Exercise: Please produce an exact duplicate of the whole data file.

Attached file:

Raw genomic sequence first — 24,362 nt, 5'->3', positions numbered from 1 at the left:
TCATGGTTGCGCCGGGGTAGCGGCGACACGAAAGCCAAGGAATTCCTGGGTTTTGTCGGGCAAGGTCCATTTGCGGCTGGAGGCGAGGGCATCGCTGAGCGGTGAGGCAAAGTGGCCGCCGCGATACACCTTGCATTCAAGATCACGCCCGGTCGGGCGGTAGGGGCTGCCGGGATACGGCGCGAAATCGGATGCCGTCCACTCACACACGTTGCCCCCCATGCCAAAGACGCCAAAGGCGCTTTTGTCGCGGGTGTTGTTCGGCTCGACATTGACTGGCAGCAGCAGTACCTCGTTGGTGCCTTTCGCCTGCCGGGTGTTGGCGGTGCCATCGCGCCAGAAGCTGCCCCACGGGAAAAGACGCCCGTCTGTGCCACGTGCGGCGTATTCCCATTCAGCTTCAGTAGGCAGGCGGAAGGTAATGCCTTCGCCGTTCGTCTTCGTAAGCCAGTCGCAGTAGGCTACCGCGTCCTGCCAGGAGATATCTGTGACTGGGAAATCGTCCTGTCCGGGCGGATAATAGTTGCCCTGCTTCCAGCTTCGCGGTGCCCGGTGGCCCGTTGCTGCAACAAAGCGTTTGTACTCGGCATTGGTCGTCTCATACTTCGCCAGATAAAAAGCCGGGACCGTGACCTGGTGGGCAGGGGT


Raw genomic sequence first — 24,362 nt, 5'->3', positions numbered from 1 at the left:
TCATGGTTGCGCCGGGGTAGCGGCGACACGAAAGCCAAGGAATTCCTGGGTTTTGTCGGGCAAGGTCCATTTGCGGCTGGAGGCGAGGGCATCGCTGAGCGGTGAGGCAAAGTGGCCGCCGCGATACACCTTGCATTCAAGATCACGCCCGGTCGGGCGGTAGGGGCTGCCGGGATACGGCGCGAAATCGGATGCCGTCCACTCACACACGTTGCCCCCCATGCCAAAGACGCCAAAGGCGCTTTTGTCGCGGGTGTTGTTCGGCTCGACATTGACTGGCAGCAGCAGTACCTCGTTGGTGCCTTTCGCCTGCCGGGTGTTGGCGGTGCCATCGCGCCAGAAGCTGCCCCACGGGAAAAGACGCCCGTCTGTGCCACGTGCGGCGTATTCCCATTCAGCTTCAGTAGGCAGGCGGAAGGTAATGCCTTCGCCGTTCGTCTTCGTAAGCCAGTCGCAGTAGGCTACCGCGTCCTGCCAGGAGATATCTGTGACTGGGAAATCGTCCTGTCCGGGCGGATAATAGTTGCCCTGCTTCCAGCTTCGCGGTGCCCGGTGGCCCGTTGCTGCAACAAAGCGTTTGTACTCGGCATTGGTCGTCTCATACTTCGCCAGATAAAAAGCCGGGACCGTGACCTGGTGGGCAGGGGT